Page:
A right to occupy airspace by hanging a gate over land forming a driveway can constitute a legal easement.
- A right to occupy airspace by hanging a gate over land forming a driveway can constitute a legal easement
- However, the period and quality of use was insufficient for a legal easement in this case
- An equitable easement was established, the extent of which could be qualified so that it could not be exercised in a way which would substantially interfere with the driveway owner's enjoyment of his property
- Mediation was suggested as a preferred solution for resolving neighbour/boundary disputes
In Bradley v Heslin, the owners of a residential property (B) had the benefit of an express right of way over part of their neighbour (H)'s driveway. Many years previously, a former owner of B's property had (with at least the tacit agreement of the then owner of H's property) constructed a pair of entrance gates, supported by pillars, at the top of the driveway, where it met the public highway.
Principally as a result of security concerns, B's practice was to close the gates when not in use. This caused inconvenience to H (in terms of having to stop and open the gates when returning home) and H sought to have the gates secured in an open position. A dispute arose as to the ownership of the gates and the respective rights of B and H to close and/or keep open the gates.
Ownership and legal easement
Having considered the historic evidence as to the construction and subsequent use of the gates and pillars, the court concluded that these were owned by B.
The court further held that while it would be possible to establish an easement to occupy airspace by hanging a gate over land forming a driveway, on the facts in this case there had not been the required period and quality of use to establish a legal easement to close the gates at all times and for all purposes connected with B's property (which was what B contended).
Equitable easement and limitations
However, the court held that B was entitled to an equitable easement to close and open the gates for all purposes connected with the reasonable enjoyment of its own property, provided that this did not substantially interfere with the reasonable enjoyment of H's property. What constituted substantial interference was to be determined by inferring the mutual understanding of the owners of the properties at the time that the arrangement was made.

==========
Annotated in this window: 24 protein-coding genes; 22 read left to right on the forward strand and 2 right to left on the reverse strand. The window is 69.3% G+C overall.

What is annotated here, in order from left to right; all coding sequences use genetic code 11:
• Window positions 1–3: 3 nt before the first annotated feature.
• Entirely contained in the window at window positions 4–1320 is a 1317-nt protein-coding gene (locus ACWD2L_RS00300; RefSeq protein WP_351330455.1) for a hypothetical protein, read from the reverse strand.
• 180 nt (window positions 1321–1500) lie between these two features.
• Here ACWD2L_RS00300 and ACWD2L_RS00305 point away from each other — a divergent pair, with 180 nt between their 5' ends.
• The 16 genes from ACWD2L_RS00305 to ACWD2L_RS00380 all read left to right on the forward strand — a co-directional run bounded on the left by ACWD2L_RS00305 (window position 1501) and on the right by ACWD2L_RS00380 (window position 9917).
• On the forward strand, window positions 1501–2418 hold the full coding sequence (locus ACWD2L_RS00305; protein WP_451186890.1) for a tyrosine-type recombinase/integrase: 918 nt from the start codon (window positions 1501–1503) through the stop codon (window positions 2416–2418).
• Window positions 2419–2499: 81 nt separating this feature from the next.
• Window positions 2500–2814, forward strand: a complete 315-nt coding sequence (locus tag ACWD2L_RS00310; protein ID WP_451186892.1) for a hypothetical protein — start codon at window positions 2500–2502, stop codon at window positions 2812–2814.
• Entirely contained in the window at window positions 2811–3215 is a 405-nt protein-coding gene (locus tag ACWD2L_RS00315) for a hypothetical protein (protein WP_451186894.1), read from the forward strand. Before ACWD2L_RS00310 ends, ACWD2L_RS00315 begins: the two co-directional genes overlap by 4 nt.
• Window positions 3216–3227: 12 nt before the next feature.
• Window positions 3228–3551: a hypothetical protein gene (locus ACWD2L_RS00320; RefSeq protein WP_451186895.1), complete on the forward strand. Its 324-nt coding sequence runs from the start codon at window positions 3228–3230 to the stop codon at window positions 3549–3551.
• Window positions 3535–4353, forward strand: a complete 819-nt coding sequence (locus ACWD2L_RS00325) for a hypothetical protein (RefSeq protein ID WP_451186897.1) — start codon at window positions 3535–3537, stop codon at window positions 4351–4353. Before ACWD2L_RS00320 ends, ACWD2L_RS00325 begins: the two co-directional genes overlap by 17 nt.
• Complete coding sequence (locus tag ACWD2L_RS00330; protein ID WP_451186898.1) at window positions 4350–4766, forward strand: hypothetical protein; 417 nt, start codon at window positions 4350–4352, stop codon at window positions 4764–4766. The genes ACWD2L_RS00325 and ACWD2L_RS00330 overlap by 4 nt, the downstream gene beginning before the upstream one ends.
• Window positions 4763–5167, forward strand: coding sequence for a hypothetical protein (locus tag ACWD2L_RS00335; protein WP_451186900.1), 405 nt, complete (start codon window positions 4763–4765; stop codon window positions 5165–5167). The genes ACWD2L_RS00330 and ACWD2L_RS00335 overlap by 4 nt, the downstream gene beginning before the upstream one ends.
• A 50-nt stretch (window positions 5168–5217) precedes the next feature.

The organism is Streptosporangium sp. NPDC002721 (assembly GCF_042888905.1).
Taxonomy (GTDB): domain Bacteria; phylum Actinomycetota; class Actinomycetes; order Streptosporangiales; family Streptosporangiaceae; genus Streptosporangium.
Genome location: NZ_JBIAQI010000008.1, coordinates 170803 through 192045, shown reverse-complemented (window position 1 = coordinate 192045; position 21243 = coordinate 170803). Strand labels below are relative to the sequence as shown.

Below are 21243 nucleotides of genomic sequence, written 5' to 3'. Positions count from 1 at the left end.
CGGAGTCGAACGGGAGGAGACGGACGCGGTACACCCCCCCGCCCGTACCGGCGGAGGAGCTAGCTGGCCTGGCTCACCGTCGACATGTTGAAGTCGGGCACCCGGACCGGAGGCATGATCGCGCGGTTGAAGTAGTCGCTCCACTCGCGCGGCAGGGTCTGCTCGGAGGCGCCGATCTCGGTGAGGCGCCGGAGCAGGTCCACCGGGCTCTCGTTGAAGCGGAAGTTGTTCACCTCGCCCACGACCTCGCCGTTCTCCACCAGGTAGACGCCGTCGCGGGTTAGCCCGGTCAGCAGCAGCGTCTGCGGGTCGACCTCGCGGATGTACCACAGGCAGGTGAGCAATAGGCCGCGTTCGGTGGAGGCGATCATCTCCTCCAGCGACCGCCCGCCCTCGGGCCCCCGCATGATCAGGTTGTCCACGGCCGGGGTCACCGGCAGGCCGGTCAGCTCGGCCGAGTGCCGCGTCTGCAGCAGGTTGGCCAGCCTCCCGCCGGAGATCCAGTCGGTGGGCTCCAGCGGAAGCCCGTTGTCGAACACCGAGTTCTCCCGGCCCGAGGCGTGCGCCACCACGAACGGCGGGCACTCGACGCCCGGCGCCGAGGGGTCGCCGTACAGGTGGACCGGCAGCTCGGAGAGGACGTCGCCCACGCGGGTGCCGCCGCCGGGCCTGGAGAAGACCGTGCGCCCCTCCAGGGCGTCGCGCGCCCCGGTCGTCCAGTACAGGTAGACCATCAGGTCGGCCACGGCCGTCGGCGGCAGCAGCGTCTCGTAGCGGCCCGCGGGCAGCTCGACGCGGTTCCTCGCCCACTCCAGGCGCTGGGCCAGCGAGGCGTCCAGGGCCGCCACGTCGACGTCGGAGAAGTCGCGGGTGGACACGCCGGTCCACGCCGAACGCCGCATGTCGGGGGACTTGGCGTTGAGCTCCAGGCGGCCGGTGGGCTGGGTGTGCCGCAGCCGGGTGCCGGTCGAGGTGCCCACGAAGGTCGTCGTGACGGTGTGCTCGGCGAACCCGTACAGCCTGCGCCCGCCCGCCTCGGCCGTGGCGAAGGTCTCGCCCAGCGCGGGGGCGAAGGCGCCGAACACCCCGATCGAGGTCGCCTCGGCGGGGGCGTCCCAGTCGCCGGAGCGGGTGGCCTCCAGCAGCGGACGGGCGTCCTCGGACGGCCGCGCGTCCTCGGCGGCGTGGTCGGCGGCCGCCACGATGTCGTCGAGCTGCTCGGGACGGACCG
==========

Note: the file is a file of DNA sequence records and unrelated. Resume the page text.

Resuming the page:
The court rejected an argument that an equitable easement could not be qualified to prohibit use in a way that would cause substantial interference with the servient owner's use of his land; easements were often subject to a natural limit beyond which any use may be regarded as excessive in increasing the burden on the servient tenement.
Accordingly, the court ruled that H had therefore not been entitled to padlock one of the gates open (as had been done); but B's right to close the gates was not unlimited and would be subject as referred to above.
Two issues of interest arise from this case:
- the possibility of a right to occupy airspace by hanging a gate over land
- the judge's comments on imposing qualifications to the exercise of equitable easements
In reaching his conclusion on the airspace right, the judge commented that "....If the right to hang a clothes line ...is capable of being an easement I do not see why the right to occupy airspace by hanging a gate over the land forming a driveway is incapable of being an easement that accommodates the dominant tenement. It does not amount to a claim to the whole beneficial use of the driveway, nor does it render the [servient owners'] ownership of the driveway illusory..."
In seeking to offer examples of how B's rights may be exercised in practical terms, the judge suggested that - ahead of putting in place adequate opening arrangements (i.e. remotely operable electric opening) - it would not be substantial interference with H's rights for the gates to be closed: from 11.00pm until 7.30am; while H was staying away from their property; at times of heightened risk of intrusion from revellers; or to facilitate a particular need to keep someone or something (such as a child or a dog) within B's property and away from the public highway.
An alternative route to litigation?
More generally, the judge also referred to the fact that "...entrenchment of positions is a regrettable characteristic of neighbour disputes..." and expressed concerns as to the personal, financial and community cost of pursuing such disputes to trial.
He considered that parties are more likely to achieve a satisfactory outcome from mediation but that "in boundary and neighbour disputes the opportunities are not being taken and the warnings are not being heeded, and those embroiled in them need saving from themselves".
While the court could not compel unwilling parties to submit to mediation, the judge suggested that a direction to the parties in such cases "to take (over a short defined period) all reasonable steps to resolve the dispute by mediation before preparing for a trial should [not] be regarded as an unacceptable obstruction on the right of access to justice."